The California Energy Commission (CEC) is targeting the natural gas-consuming food processing industry with $57 million in grants provided by the Greenhouse Gas (GHG) Reduction Fund. The grants are aimed at adopting advanced energy efficiency and renewable energy technologies. CEC is offering grants to two tiers of potential projects. Individual grants of $100,000 to $3 million are available for commercial equipment upgrades, while $2-8 million in grants would be available for emerging technologies to reduce GHG emissions. More information is available at the Food Production Investment Program.

Seeking an “all-of-the-above approach to federal policies on energy production and consumption, U.S. Rep. Bill Johnson (R-OH) on July 25 introduced a bill that would give the same regulatory treatment to natural gas vehicles that is given to electric vehicles (EV). The bill, HR 6476 the Light-Duty Natural Gas Vehicle Parity Act of 2018, is the third natural gas transportation legislation in 90 days and is a companion to a bill introduced earlier this month by Sen. James Inhofe (R-OK).

The U.S. Trade and Development Agency has awarded a reverse trade mission (RTM) contract to Skipping Stone LLC and Meridian International Center. The two firms are scheduled to manage an RTM on liquefied natural gas (LNG) solutions with a delegation of 10 senior executives from the public and private sectors of Honduras, Aug. 13-17. The RTM will focus on planning and infrastructure for medium- to large-scale gas terminals and power generation facilities. Included in the itinerary is a business briefing by the Honduran RTM delegation in Houston, Aug. 14; attendance is free but RSVP is required.

Mountain Valley Pipeline LLC (MVP) is reviewing a federal court’s decision to rescind permission for all construction activities in the Jefferson National Forest (JNF). Responding to cases brought by three environmental organizations, the court vacated the U.S. Forest Service (USFS) and Bureau of Land Management's (BLM) decision to allow MVP to cross a 3.5 mile segment of the forest. An MVP spokesperson said the project is “working with the agencies to evaluate the effect of the order on construction activities in the national forest, which amounts to about 1% of the overall project route.” The court found that the USFS did not fully explain its rationale on sedimentation impacts and that the BLM violated the Mineral Leasing Act by approving a new right-of-way across the JNF. The matter has been remanded to the agencies for further proceedings. The project has already been delayed by three months over another legal challenge related to its Nationwide Permit 12.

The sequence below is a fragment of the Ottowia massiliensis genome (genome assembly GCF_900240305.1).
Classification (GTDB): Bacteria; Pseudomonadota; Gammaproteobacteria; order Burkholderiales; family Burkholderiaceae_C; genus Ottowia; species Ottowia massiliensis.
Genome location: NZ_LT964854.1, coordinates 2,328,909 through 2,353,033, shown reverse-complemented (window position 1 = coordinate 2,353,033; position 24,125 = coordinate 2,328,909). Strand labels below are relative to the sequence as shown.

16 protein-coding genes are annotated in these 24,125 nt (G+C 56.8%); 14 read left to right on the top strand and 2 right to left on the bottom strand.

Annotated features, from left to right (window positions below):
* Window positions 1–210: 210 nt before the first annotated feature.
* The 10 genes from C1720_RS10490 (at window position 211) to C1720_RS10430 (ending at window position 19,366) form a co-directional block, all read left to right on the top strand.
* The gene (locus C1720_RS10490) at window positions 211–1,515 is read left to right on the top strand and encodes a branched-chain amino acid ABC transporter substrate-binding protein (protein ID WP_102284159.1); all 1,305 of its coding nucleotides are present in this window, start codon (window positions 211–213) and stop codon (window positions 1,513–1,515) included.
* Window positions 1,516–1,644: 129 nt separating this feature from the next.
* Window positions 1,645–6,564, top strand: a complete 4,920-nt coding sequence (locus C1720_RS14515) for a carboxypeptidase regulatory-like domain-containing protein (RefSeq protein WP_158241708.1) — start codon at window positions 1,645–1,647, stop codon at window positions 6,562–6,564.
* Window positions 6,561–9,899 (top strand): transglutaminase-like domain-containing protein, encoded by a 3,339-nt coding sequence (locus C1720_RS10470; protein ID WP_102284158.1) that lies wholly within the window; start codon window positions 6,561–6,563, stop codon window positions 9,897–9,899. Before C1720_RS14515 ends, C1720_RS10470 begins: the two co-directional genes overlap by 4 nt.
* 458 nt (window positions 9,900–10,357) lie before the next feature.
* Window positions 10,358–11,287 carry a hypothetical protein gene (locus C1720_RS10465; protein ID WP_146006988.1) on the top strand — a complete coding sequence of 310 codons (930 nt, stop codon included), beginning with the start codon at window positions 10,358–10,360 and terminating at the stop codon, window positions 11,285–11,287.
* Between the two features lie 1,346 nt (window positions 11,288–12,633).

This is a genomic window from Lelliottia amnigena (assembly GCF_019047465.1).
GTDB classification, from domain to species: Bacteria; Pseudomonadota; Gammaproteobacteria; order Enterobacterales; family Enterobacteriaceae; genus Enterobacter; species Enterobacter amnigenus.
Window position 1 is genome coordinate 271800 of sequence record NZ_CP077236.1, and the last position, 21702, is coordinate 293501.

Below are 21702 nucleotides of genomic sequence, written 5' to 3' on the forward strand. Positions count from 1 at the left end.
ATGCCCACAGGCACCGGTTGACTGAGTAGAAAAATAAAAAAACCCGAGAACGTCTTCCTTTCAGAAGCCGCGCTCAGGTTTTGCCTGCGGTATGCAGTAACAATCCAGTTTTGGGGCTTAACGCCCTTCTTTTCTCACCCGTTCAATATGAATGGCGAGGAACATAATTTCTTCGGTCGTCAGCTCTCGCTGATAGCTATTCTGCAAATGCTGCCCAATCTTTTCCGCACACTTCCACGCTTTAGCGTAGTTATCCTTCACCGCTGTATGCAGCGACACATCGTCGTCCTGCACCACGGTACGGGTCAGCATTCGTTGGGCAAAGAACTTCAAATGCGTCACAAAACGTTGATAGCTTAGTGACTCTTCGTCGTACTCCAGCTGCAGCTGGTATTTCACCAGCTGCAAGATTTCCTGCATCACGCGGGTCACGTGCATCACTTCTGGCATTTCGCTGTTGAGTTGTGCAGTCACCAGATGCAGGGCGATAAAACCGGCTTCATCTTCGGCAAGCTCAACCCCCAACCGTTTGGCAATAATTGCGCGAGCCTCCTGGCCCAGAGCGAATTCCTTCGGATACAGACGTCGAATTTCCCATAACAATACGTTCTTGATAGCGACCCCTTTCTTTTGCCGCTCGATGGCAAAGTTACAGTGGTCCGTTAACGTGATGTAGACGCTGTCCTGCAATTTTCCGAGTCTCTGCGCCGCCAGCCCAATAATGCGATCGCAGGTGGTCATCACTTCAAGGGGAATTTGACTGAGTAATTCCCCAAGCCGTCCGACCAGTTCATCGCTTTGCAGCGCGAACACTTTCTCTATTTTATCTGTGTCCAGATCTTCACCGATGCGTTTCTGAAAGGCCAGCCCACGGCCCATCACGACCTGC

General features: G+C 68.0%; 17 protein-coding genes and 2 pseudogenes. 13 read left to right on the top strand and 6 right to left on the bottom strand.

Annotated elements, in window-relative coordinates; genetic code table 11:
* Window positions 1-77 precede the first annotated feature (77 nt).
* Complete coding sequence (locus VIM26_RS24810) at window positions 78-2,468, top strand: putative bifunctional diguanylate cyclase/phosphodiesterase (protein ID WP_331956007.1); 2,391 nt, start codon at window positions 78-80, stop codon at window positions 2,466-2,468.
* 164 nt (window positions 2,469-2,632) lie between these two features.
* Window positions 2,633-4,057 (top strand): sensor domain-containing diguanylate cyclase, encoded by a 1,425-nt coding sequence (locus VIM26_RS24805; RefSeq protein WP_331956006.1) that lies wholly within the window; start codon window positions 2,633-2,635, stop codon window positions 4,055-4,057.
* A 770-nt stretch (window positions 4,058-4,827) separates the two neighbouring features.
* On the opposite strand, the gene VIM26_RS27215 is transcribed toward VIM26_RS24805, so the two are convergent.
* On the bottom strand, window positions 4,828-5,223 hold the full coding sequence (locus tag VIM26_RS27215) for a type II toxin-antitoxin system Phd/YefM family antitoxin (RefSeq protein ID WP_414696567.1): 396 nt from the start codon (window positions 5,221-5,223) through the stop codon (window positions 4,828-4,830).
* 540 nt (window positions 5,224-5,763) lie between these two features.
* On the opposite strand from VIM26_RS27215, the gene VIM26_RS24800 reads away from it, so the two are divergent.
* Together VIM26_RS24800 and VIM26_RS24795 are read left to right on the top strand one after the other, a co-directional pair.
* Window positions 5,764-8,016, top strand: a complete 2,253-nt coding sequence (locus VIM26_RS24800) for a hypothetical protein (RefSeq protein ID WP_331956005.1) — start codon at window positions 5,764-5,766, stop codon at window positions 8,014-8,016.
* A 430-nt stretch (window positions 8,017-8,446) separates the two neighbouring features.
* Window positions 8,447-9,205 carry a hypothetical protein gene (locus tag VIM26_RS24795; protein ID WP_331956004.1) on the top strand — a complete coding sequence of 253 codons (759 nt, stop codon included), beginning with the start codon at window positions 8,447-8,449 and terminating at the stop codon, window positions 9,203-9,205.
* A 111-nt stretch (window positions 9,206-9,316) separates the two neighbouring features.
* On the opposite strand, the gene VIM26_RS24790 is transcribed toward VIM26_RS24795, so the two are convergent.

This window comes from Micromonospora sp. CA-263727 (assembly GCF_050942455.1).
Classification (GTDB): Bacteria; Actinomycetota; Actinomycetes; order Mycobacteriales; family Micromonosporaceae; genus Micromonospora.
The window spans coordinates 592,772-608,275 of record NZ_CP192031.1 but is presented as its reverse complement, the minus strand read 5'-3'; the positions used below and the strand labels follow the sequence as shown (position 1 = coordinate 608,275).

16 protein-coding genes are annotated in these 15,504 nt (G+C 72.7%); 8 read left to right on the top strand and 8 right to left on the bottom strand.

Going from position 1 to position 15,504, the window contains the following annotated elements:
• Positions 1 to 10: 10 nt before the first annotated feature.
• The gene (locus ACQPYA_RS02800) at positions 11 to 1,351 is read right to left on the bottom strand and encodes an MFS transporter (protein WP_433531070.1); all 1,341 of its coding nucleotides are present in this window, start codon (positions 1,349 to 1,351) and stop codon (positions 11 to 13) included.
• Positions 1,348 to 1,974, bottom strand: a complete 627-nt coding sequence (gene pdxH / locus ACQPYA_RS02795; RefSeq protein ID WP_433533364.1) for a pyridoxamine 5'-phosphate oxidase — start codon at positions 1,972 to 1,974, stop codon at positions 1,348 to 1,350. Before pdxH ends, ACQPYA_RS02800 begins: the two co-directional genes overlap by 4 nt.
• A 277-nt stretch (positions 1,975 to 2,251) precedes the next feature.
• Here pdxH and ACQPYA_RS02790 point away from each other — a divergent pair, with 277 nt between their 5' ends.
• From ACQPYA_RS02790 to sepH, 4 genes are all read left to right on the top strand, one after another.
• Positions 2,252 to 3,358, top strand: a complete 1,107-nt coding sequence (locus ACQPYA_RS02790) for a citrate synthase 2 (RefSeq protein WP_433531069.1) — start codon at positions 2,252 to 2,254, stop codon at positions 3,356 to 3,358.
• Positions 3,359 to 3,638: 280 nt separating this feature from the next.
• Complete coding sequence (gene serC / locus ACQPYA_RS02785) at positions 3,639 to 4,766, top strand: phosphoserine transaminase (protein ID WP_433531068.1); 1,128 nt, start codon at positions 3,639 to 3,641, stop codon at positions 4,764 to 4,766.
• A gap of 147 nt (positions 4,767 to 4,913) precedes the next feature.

Southcross Energy Partners LP has terminated a merger plan and agreement to become a subsidiary of American Midstream Partners LP (AMID). AMID launched the tie-up last fall and it was to have been completed by the end of 2Q2018. Southcross said it provided written notice terminating the merger because of “AMID’s failure to achieve conditions required under the merger agreement.” In addition, effective July 29, Southcross Energy’s parent, Southcross Holdings LP, terminated its contribution agreement with AMID “as a result of a funding failure by AMID.”  Under the terms of the contribution agreement, Southcross Holdings is entitled to receive a $17 million termination fee, a portion of which would be used to reimburse some of its transaction costs.

The $5.3 billion merger of Avista Corp. and Hydro One Ltd. will be completed by the end of the year, although state approvals from Washington and Oregon must still be obtained, according to Avista CEO Scott Morris. The regulatory review process for the merger was upended last month when the provincial government of Ontario forced the retirement of Hydro One's CEO and the resignation of the utility's entire board of directors. The change in board is expected to be completed by Aug. 15, according to Morris. Avista reported 2Q2018 net income of $25.6 million (39 cents/share), compared to $21.7 million (34 cents) in 2Q2017.

The U.S. Court of Appeals for the Fourth Circuit has denied a petition for review of the Mountain Valley Pipeline’s Section 401 water quality certification (WQC). Environmental groups had challenged the WQC that was issued by Virginia regulators. The court found that the certification was not “arbitrary and capricious.” MVP would move 2 Bcf/d of natural gas from West Virginia to Virginia and connect with the Transcontinental Gas Pipe Line to move more Appalachian natural gas to Southeast markets. The project’s in-service has already been delayed by three months to 1Q2019, as some construction has been stopped along the 300-mile route pending other legal challenges.